From polar adventurer to climate warrior: The amazing life of Jade Hameister

18 April 2023

Jade Hameister

Jade Hameister is in her final year of a Bachelor of Commerce at
Monash Business School.

At the age of 16, Jade Hameister became the youngest person ever to complete an extraordinary feat – skiing the Polar Hat-Trick, an unsupported and unassisted journey to the North Pole, across Greenland and via a new route to the South Pole.

Five years since she attained the ‘hat-trick’ and amid other amazing skiing feats, Ms Hameister is now in her final year of a Bachelor of Commerce from Monash Business School.

Along the way she has been awarded an Order of Australia Medal for service to polar exploration, named Young Adventurer of the Year twice by the Australian Geographic Society and featured in a National Geographic documentary that aired in 170 countries.

Now, she is combining her passion for sustainability and love of the polar regions with finance and business to create impact at the highest level.

Her efforts have so far included attending the United Nations Climate Change Conference, COP27, in Egypt in November last year as part of the Monash University delegation.

Most recently, in January, Ms Hameister was invited to speak at the World Economic Forum’s Annual Meeting in Davos.

“I’m very passionate about climate change and sustainability. As likely the only person on the planet of my generation with the privilege of first-hand experience in Earth’s three main polar regions, I now feel a deep emotional connection to Earth and a strong sense of responsibility to help protect it for future generations,” she says.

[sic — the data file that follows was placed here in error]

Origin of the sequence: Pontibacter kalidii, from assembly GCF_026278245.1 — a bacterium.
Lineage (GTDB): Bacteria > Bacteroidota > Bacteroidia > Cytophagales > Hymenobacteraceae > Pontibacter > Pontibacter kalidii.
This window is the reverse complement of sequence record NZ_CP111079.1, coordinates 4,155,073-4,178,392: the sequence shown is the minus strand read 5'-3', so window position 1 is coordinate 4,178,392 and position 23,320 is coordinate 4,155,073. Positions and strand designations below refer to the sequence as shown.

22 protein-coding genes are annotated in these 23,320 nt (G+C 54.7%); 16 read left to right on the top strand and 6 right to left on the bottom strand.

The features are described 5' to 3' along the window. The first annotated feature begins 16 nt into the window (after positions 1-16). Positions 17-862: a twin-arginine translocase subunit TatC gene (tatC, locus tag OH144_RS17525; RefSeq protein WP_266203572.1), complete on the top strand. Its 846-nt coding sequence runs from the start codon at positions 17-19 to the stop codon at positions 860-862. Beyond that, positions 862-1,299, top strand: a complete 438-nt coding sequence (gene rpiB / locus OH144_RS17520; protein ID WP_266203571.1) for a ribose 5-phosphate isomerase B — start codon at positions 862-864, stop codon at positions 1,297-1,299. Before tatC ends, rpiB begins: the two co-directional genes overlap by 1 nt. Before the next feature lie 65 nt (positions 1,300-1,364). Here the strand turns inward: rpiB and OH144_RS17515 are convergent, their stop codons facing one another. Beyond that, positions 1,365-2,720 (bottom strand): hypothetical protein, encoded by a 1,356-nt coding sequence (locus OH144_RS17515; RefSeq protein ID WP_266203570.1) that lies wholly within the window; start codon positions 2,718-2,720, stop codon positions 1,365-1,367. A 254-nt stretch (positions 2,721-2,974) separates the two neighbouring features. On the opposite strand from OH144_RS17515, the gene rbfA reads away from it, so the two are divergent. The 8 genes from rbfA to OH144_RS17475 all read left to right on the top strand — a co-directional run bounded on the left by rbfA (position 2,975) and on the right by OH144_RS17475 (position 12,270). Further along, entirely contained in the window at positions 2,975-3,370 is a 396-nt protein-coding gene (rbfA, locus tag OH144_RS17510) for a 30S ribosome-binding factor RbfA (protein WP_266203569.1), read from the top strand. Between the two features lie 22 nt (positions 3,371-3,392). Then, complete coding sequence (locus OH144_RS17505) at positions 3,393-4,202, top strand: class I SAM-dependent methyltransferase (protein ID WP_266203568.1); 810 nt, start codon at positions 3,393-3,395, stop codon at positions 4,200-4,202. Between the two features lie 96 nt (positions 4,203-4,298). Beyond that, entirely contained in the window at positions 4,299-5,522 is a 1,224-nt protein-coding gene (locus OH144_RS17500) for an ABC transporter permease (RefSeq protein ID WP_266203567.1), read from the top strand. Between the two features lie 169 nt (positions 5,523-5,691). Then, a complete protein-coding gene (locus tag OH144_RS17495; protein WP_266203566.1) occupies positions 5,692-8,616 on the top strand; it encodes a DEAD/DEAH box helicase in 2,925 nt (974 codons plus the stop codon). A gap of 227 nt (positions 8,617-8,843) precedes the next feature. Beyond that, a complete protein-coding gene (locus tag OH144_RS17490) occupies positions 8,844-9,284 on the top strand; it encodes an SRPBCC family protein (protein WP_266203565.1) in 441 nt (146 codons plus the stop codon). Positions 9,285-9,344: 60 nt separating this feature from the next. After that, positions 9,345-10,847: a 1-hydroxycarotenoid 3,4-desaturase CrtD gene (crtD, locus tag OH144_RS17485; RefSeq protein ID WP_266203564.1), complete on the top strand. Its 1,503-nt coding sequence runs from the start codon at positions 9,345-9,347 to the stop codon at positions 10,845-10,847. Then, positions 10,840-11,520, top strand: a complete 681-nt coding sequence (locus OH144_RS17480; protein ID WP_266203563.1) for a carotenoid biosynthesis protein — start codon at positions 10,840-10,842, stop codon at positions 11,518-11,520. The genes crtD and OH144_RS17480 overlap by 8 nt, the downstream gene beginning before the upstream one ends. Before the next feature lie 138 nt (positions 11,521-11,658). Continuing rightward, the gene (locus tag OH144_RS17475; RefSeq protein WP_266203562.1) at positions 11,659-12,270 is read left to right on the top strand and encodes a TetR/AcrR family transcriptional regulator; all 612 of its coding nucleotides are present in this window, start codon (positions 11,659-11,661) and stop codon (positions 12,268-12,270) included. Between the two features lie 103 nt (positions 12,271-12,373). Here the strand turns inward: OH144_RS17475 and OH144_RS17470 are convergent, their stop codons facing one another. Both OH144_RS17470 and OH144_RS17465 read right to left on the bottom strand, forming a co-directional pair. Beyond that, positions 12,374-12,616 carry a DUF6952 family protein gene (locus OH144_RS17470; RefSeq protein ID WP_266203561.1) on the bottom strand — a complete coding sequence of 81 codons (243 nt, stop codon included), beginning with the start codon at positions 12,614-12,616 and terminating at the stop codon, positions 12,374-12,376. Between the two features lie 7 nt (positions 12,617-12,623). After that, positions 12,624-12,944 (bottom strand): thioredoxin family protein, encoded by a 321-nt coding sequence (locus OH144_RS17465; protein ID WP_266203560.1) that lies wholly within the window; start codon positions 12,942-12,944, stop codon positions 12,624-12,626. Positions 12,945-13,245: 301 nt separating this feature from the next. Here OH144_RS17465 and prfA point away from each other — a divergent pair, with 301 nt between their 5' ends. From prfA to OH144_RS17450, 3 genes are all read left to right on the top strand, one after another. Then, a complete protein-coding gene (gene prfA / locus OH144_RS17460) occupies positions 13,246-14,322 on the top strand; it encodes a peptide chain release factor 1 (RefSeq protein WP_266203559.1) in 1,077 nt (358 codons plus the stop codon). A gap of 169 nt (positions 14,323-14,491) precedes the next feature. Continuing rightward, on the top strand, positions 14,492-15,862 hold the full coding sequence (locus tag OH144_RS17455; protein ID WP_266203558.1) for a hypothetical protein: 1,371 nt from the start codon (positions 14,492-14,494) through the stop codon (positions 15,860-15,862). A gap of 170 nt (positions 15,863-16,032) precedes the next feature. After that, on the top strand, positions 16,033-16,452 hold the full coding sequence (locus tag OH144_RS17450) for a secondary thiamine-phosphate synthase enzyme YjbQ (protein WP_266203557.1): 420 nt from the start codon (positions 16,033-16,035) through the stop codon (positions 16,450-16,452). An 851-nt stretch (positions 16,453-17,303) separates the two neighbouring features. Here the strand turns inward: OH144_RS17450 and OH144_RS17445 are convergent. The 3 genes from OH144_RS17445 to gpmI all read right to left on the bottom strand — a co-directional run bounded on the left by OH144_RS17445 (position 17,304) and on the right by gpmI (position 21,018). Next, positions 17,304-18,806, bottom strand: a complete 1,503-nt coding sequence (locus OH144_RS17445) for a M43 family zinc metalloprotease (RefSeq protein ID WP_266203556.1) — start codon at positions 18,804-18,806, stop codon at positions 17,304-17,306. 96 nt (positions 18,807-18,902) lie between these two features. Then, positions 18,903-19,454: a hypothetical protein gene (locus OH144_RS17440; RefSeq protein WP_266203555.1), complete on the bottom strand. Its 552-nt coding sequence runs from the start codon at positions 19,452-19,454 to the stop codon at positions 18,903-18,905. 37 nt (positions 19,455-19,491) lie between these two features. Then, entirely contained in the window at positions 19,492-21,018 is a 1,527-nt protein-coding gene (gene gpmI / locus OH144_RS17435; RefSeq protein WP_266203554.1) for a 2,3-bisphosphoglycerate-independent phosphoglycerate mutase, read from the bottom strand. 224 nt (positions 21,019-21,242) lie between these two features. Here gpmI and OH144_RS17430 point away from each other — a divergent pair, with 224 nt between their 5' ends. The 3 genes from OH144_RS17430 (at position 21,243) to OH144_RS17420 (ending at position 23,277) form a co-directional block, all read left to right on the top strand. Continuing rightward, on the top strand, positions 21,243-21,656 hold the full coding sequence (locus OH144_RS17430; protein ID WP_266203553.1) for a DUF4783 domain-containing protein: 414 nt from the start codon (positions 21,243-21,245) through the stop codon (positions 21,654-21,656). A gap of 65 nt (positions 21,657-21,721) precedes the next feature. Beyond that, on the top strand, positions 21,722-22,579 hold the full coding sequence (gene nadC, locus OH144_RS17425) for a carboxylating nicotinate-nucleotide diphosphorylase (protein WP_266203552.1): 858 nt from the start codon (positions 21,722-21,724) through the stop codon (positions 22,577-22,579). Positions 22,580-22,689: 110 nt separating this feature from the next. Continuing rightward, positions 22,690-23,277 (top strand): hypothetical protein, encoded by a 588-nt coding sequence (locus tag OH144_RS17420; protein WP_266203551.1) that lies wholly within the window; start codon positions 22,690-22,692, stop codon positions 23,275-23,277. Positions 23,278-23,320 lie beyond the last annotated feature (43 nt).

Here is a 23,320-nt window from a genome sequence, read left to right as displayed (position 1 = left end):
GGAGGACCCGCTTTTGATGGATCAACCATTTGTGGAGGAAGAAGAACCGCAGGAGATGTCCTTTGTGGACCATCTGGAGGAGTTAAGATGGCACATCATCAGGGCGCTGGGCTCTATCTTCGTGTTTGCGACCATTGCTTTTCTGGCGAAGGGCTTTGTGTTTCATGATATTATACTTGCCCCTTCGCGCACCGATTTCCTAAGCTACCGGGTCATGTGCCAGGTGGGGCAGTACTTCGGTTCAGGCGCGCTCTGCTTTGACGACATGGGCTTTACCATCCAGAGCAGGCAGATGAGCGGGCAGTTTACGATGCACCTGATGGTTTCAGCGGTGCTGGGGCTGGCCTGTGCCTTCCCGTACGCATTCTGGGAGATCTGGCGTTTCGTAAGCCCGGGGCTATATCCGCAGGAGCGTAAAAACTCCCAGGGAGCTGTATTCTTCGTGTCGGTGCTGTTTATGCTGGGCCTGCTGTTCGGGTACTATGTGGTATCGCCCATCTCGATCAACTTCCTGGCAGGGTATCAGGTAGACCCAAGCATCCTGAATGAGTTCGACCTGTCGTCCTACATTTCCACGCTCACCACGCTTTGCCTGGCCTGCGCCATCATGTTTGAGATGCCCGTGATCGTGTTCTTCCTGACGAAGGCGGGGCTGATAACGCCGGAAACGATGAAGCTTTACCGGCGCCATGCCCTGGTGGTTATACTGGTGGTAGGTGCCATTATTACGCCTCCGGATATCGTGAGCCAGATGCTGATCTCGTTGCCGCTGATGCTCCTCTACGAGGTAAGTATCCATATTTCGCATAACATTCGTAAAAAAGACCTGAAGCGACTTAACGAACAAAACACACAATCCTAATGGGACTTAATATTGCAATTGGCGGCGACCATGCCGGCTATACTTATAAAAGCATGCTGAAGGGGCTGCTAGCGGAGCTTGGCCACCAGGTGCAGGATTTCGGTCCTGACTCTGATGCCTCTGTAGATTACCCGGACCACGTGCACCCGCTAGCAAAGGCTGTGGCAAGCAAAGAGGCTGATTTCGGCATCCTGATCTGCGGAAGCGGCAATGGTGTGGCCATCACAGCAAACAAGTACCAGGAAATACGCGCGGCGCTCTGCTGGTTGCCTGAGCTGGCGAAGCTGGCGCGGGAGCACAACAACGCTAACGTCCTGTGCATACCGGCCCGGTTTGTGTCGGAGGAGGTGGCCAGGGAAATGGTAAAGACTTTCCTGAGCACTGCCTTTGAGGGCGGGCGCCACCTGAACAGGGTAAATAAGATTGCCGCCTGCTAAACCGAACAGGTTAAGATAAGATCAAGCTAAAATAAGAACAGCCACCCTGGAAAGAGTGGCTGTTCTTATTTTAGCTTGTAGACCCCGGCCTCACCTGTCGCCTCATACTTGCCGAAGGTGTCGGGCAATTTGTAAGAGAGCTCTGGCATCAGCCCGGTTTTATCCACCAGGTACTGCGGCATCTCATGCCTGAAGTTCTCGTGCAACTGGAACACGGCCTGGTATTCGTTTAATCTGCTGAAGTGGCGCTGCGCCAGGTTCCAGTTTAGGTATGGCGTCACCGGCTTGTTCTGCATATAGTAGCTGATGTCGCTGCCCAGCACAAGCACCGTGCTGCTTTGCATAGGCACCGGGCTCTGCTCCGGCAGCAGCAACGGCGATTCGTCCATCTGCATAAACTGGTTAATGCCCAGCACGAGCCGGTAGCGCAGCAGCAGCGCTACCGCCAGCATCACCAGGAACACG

“I would like to combine this passion with what I am learning in my Commerce degree at Monash to have a positive impact through this avenue.”

First brush with climate change

Ms Hameister’s feeling for snow dates back to her first expedition to the North Pole, aged just 14 – which she realises now, was also her first experience with the tangible consequences of climate change.

Captured in a National Geographic documentary, Ms Hameister travelled 150 kms over 12 days with no outside assistance other than from a small team made up of her father Paul Hameister, a guide and a National Geographic camera operator.

Every day she would ski for up to 10 hours, pulling all her provisions in a sled across the sea ice and climbing over ice ridges, at times enduring minus 40-degree temperatures.

“My parents encouraged me to be adventurous from a young age. I grew up around a dad that climbed lots of mountains and has climbed the world’s seven summits,” explains Ms Hameister.

“When I was 12 and my brother was 10, we trekked to Mount Everest base camp. I became friends with an Icelandic lady there who had skied solo to the South Pole a few years earlier. I was inspired by her and wanted to do something similar.”

Jade Hameister

Jade Hameister's feeling for snow dates back to her first expedition to the North Pole,
aged just 14. Picture: @jadehameister/Instagram

A year later, she set off to a training camp in New Zealand where she learned to ski, raise tents in the snow, pull a sled and generally become independent in very harsh conditions.

“Only then did we realise that you must be 16 years old to be allowed to ski to the South Pole. So that was a setback,” Ms Hameister explains.

“We had to rethink, and we came up with a new plan of doing the North Pole and Greenland in the meantime.”

Another challenge presented itself.

“We were delayed for two weeks because the floating sea ice on which we needed to land a plane to start our expedition kept breaking up due to warm weather. There were even discussions about cancelling the season altogether – which they have had to do in recent years because there’s not enough sea ice.

“This was the beginning of my first-hand experience with climate change. It’s scary. I didn’t really think about it then because I was so young,” she says.

Polar expeditions

Since her first polar expedition, Ms Hameister skied 550km across the Greenland ice sheet (2017) and 600km via a new route through the Trans-Antarctic mountains to the South Pole (2017-18).